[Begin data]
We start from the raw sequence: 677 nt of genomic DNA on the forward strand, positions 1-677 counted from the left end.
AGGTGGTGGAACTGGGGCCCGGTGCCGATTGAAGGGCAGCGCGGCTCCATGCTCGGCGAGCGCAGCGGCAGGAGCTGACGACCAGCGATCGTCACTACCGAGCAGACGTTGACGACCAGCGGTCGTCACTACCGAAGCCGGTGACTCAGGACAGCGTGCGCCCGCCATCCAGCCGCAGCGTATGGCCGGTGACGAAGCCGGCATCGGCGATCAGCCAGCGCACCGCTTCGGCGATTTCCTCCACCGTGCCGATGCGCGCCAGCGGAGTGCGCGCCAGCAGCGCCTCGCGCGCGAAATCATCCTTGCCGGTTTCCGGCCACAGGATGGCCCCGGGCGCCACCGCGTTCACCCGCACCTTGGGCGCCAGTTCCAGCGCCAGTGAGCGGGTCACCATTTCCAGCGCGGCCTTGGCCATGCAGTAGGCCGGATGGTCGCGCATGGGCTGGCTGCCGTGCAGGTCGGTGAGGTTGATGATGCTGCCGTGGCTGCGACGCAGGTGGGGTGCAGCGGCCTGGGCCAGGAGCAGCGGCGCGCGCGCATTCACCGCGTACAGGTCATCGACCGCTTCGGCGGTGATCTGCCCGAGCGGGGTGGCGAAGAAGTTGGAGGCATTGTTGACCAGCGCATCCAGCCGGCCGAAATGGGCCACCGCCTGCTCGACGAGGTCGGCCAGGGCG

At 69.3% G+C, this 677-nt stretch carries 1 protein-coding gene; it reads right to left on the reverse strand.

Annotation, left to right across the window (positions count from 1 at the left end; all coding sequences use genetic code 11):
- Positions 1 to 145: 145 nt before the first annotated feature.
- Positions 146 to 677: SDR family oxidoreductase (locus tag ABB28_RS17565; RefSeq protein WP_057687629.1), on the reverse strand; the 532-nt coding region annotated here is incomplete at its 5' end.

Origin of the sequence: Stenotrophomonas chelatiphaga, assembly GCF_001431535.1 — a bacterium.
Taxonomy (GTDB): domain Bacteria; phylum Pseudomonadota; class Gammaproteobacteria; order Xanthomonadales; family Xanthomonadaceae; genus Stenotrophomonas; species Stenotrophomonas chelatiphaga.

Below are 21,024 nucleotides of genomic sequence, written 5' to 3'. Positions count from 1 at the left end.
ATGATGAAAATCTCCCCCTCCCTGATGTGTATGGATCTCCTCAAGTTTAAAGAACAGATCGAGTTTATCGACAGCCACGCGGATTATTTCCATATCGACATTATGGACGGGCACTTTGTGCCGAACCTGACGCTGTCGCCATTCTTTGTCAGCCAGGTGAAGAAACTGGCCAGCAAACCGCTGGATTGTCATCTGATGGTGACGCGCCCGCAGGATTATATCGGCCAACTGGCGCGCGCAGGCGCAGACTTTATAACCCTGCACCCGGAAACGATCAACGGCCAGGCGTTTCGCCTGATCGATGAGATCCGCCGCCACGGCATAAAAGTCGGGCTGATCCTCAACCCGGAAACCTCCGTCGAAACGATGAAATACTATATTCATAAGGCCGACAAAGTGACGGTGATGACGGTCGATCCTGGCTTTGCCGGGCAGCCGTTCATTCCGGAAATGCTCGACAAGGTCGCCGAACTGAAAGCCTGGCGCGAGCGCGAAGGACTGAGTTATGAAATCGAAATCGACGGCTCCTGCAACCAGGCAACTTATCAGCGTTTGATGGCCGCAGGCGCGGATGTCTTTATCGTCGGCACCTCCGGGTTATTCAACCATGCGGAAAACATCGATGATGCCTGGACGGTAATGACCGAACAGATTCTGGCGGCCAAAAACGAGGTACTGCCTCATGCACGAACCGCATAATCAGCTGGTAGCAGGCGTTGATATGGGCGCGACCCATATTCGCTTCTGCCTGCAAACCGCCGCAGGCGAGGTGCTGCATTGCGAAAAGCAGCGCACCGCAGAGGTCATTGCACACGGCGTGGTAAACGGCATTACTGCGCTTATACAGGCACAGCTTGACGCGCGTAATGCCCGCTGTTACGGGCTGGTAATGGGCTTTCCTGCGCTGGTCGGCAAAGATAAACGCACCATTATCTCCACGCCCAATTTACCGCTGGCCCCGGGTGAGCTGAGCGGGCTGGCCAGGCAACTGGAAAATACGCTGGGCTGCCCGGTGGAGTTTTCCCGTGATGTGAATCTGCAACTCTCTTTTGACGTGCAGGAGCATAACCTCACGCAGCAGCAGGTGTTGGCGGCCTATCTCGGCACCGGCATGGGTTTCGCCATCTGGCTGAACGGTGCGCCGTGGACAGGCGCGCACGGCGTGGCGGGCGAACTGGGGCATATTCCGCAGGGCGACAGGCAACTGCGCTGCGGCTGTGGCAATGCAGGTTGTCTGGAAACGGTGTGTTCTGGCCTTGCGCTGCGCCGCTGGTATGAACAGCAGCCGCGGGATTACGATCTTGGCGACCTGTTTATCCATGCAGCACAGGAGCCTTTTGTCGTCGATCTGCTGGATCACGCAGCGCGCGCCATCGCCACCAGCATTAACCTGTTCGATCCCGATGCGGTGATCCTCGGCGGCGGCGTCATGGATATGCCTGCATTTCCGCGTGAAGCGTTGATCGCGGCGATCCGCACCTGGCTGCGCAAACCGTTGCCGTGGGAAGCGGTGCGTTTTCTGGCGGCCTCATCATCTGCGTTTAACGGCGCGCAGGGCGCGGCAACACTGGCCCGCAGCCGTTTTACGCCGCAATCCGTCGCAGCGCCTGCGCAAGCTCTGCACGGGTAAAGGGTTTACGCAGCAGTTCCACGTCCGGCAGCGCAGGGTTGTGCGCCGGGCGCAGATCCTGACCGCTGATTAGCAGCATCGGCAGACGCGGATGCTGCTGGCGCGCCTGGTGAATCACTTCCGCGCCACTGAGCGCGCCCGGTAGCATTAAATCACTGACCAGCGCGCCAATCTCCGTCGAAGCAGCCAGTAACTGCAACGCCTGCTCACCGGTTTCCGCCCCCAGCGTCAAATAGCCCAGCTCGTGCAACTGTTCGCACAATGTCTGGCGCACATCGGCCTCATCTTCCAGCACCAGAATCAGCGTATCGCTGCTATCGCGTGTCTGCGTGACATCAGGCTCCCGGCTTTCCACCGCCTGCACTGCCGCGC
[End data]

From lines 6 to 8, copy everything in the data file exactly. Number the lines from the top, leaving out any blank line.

- Positions 146 to 677: SDR family oxidoreductase (locus tag ABB28_RS17565; RefSeq protein WP_057687629.1), on the reverse strand; the 532-nt coding region annotated here is incomplete at its 5' end.

Origin of the sequence: Stenotrophomonas chelatiphaga, assembly GCF_001431535.1 — a bacterium.
Taxonomy (GTDB): domain Bacteria; phylum Pseudomonadota; class Gammaproteobacteria; order Xanthomonadales; family Xanthomonadaceae; genus Stenotrophomonas; species Stenotrophomonas chelatiphaga.